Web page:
A church that is dedicated to the conciliar process which does not ignore the voice of the laity, which does not ignore the voice of the priests.The implication here is that the Phanar and His All Holiness ignore the voices of the laity and priests. If this is the case, then things would be far different in the GOA. There would be no English, but the people request English, so there is English. There would be no Thanksgiving Turkey (and His Beatitude thinks that the EP doesn't understand America? Do the OCA recognize Thanksgiving? I actually am asking, not being sarcastic, cause I don't know the answer), but the request of the people was heard, and, out of love, the EP made a concession so that we might RECOGNIZE OUR HERITAGE AS AMERICANS AND CELEBRATE IT WITH THANKSGIVING TO GOD. Hmmmm.... I could write a list of such things that the EP has heard and allowed, but I think my point is made.
My experience with Thanksgiving is that the "dispensation" came about because of the Pan-Orthodox Thanksgiving services that was started in Arb. Iakovos' time. Speaking of whom, what was done to him by the EP gives many non-Greek pause to even consider the EP running things here.
I really think that what happened with Archbishop +IAKOVOS is another example of the laity not having the whole story. I know enough about it from inside sources to know that I DON'T know enough to form an opinion about the EP based on it. Hope that makes sense.
Btw, this wasn't an issue in the OCA until the 80's, and for many still isn't: they were/are on the Old Calendar.
I knew that much, but my question was less about fasting and more about whether the OCA recognize Thanksgiving and in what way. I mean, we don't do any special services for Thanksgiving (some people do a Doxology, but it's not an official part of the calendar... yet), but the dispensation itself is recognition of a holiday that is important to the people in the Church in America (in the way Greek Independence Day is as well). I think that this recognition is itself a rebuttal to the claim by +JONAH that the Phanar "doesn't understand our common diversity" and all the other things he threw out about the EP's "ignorance" of America.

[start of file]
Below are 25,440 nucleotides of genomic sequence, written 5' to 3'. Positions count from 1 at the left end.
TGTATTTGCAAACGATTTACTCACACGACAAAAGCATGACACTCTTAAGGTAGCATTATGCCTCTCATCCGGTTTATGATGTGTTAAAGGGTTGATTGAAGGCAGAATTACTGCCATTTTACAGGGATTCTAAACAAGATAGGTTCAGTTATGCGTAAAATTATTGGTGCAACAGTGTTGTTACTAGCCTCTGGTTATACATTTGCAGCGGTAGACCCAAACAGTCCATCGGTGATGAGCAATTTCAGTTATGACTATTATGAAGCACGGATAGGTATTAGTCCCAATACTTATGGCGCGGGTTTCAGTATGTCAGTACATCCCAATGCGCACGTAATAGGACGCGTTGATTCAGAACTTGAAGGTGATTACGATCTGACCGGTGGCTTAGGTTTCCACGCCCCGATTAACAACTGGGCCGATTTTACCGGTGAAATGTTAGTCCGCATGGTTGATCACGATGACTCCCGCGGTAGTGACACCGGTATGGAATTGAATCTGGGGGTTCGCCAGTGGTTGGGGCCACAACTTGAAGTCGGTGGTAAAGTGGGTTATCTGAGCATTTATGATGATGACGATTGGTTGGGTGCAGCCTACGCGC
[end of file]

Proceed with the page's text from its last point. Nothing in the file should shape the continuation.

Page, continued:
So... How does the OCA handle Thanksgiving?
Because, we are orthodox not simply by birth, we are orthodox not simply by our ethnic heritage, we are orthodox because we have chosen to be orthodox. We are orthodox because we have committed our entire life to Jesus Christ and the Gospel. And that it’s that commitment to Jesus Christ and the Gospel, and our commitment to bring our brothers and sisters in our land to that same commitment to Jesus Christ and the Gospel. The implication here is that we Greek Orthodox (notice I say we Greek ORTHODOX, not we Greeks) are only Orthodox because of our birth or ethnic heritage. Tell that to my Chinese brother-in-law and all the other converts we have in the GREEK ORTHODOX church (in other words, the GOA is NOT made up of just Greeks, but converts as well, in case His Beatitude has not visited a GOA church yet). Furthermore, I AM of Greek heritage, but I am CERTAINLY not Orthodox just because my father is. For one thing, my mother was Catholic (oh, yeah, she's a convert too). [ light-hearted but to the point sarcasm] I'm so glad His Beatitude knows the souls of all the Greek Orthodox in America to be able to imply that we are all Orthodox just because our parents were. [/light-hearted but to the point sarcasm]